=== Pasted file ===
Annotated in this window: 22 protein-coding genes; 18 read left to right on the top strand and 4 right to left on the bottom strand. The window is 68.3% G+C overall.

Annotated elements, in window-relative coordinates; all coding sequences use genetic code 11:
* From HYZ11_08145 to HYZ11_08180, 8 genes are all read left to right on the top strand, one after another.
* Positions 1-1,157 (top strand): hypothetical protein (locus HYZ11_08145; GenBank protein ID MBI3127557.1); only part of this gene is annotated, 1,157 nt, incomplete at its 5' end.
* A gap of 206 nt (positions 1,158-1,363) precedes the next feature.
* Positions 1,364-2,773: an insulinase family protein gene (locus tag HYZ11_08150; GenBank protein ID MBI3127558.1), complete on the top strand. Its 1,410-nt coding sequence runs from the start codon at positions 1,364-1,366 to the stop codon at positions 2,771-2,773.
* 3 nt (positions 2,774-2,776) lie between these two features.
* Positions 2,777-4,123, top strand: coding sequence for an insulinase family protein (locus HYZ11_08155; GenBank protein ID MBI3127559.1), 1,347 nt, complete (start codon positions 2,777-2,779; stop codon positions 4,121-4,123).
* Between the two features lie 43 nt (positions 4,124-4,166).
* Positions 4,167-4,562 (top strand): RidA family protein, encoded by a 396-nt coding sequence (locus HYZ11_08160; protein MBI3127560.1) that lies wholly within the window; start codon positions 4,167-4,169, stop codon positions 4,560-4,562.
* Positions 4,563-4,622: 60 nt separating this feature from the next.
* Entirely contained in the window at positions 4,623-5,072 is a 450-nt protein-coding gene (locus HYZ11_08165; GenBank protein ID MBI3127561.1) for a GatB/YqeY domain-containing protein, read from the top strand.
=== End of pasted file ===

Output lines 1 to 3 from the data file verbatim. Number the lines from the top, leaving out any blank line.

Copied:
Annotated in this window: 22 protein-coding genes; 18 read left to right on the top strand and 4 right to left on the bottom strand. The window is 68.3% G+C overall.

Annotated elements, in window-relative coordinates; all coding sequences use genetic code 11:
* From HYZ11_08145 to HYZ11_08180, 8 genes are all read left to right on the top strand, one after another.